Setting up business in the U.S. —- By: Mike Patterson, Partner at Spencer Fane LLP

Posted On 07/01/2019 By admin

Setting up business in the U.S. can be a complex and daunting process. U.S. law is made at federal and state levels, and each level of government has overall jurisdiction in its area. Each of the 50 states has its own law and, while uniform acts have been adopted by many states, each state’s law is distinct. Local municipalities may also have their own sets of rules and regulations applicable to particular local areas and issues.


Business Type: Consider the appropriate business type for your business, using legal and tax advisors.

  • Distribution or licensing: Appointing one or more distributors, sales representatives, or licensees for products in the U.S. is often the “entry level” for businesses. Consider variables in distribution and licensing arrangements, including exclusivity, territory, pricing, manufacturing, packaging, and limitations on termination.
  • Establish a branch: If direct sales are made into the U.S., some non-U.S. entities establish branch operations in the U.S. and register as a foreign corporation in the states where business is conducted. In the absence of a treaty exemption, however, the income generated by the branch will be subject to U.S. tax, including branch profits tax. The non-U.S. entity may be exposed to the liabilities of the U.S. branch, including product and tax liabilities.
  • Form a new entity: Consider forming a U.S. entity to do business in the U.S. for limited liability, tax and market profile reasons. Determine what type of entity is appropriate.


Entity Type: Identify the appropriate entity for your U.S. business. Set up the new entity in compliance with the laws of the state of formation. This may be:

  • Partnership: Owned by its partners; partners are personally liable; transparent for tax purposes; a partnership may be general or limited. Not commonly used except in certain industries.
  • Corporation: This is treated as a separate legal person from its directors and shareholders; liability is limited to the corporation’s assets, subject to adequate capitalization and respecting corporate formalities; taxation is at corporate and individual levels. Corporations may be for profit or not-for-profit.
  • Limited liability company (LLC): A “hybrid” of a corporation and a partnership; may be transparent for tax purposes. A single member LLC may be disregarded for U.S. tax purposes and essentially treated as a branch. Review tax treaties to confirm tax impact locally and in the U.S.


  • Compliance: Once a new entity has been formed, issue corporate stock or LLC interests in compliance with, or exemption from, federal and state securities laws.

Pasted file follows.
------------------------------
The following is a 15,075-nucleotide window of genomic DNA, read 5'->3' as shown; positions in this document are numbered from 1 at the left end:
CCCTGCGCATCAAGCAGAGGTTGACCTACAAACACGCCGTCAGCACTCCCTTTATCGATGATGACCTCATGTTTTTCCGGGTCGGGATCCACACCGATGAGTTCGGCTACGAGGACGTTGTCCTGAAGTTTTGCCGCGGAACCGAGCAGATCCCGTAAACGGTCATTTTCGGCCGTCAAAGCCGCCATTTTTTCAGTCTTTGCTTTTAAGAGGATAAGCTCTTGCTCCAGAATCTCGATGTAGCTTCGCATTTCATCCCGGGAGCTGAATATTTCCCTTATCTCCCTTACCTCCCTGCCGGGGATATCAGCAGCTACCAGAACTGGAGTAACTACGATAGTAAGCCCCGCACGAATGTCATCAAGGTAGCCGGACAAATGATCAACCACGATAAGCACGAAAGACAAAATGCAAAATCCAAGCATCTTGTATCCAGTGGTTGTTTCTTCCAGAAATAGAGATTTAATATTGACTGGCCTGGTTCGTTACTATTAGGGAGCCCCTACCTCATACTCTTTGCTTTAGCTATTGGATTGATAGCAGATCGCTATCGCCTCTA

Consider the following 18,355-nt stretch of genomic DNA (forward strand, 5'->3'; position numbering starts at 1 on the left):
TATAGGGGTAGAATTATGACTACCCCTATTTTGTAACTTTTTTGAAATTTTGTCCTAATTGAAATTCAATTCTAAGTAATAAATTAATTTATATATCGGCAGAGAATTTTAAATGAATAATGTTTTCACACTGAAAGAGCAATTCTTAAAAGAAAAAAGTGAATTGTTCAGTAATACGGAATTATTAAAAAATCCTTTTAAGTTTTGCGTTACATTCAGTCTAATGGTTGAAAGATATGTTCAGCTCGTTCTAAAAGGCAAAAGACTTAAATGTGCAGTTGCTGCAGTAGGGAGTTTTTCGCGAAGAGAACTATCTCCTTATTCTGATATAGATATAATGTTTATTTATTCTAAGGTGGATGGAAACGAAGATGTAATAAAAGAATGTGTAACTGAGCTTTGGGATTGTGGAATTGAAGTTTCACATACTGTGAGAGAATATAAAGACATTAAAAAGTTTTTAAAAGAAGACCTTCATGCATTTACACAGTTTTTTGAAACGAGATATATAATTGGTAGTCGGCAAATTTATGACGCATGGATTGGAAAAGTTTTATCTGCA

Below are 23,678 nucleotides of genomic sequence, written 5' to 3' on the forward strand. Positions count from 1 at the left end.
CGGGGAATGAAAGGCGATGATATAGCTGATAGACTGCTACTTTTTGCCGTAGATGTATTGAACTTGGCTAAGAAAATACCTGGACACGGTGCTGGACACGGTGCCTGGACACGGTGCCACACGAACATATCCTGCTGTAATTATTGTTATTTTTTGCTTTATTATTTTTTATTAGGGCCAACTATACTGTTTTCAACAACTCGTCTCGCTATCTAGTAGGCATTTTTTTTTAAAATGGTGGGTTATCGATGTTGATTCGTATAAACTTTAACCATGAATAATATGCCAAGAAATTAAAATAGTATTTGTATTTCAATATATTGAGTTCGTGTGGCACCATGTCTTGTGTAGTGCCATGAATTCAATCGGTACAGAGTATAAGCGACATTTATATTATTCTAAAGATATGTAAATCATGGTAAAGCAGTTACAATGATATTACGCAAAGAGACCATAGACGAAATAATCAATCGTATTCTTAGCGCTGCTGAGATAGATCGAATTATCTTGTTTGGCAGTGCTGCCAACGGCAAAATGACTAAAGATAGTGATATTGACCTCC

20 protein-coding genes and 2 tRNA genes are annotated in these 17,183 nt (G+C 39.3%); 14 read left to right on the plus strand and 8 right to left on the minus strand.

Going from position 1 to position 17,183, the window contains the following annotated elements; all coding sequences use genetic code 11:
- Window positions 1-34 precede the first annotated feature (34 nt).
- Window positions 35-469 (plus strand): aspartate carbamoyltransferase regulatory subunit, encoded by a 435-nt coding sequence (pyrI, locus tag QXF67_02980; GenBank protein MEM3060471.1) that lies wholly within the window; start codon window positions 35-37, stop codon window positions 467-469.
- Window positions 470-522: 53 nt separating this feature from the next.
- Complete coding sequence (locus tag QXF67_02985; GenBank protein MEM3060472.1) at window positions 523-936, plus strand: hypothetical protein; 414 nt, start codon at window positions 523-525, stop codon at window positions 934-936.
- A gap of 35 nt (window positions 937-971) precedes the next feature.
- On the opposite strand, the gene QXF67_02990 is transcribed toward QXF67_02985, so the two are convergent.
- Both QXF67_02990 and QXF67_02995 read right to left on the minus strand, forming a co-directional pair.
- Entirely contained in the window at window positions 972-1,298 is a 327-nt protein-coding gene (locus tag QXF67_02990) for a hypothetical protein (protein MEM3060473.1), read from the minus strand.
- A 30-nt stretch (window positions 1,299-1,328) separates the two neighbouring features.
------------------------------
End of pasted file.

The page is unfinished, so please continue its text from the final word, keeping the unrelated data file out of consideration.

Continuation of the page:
• Employer Identification Number: Obtain federal employer identification number (EIN) or taxpayer identification number (TIN).
  • Filings and Registrations: Determine states and cities in which to do business. File registrations and any fictitious business names (DBAs). Obtain appropriate county and city business licenses.
  • Records: Prepare bylaws, or operating or partnership agreements. Maintain corporate records up to date.


Employees: Employment in the U.S. differs from many other jurisdictions. Note that employment is generally at-will. Overly broad non-compete provisions may be illegal in certain states.

  • Immigration: Consider immigration issues for non-U.S. citizens.
  • Pre-Employment Checks: Conduct background checks and verify the right to work, in compliance with the law.
  • Hiring: Determine hiring policies; understand rules for classification as exempt or nonexempt employees; consider independent contractor agreements.
  • Document: Review employment documents for compliance with local laws, including any employee agreements, handbooks and confidentiality agreements.
  • Compliance: Comply with state and federal laws and regulations relating to wage payments, benefits, and anti- discrimination.


Contracts: Sales, distribution, sales representative, license, ecommerce, and consultancy agreements, and online privacy policies, may need to be localized to comply with applicable state and federal laws.

  • Import/Export: Comply with U.S. import regulations when shipping products or parts into the U.S. If exporting from the U.S. to other markets, comply with U.S. export control regulations, as well as anti-corruption laws relating to sales outside the U.S.
  • Industry regulations: Determine if your industry is subject to local, state or federal regulations in the U.S. Also consider franchising regulations, which are heavily regulated at state and federal levels.
  • Insurance: Obtain insurance, e.g., for general liability, cybersecurity, workers’ compensation, directors, officers and employment practices.
  • Intellectual Property Protection: Register trademarks and copyrights and file for patents. Protect trade secrets with non-disclosure agreements and make sure to keep information confidential.
  • Property: Review leases for premises or contracts for purchased property; consider zoning, permitting, and environmental law issues.
  • Taxes: Taxes may be payable at the state and federal level and local taxes may also be payable. Taxes include income, payroll, property, excise, business license, sales and use taxes. There is no Value Added Tax (“VAT”) in the U.S. Consider any foreign tax reporting requirements. Review tax treaties to avoid dual taxation.
  • Transfer Pricing: Consider regulations on transfer pricing among corporate affiliates to ensure arms-length pricing and avoid taxes on profit-shifting. If there are inter- company transactions, inter-company agreements and a timely transfer pricing study would be prudent.

Author: Mike Patterson, Partner at Spencer Fane LLP

Spencer Fane LLP

2415 E. Camelback Road, Suite 600

Phoenix, AZ 85016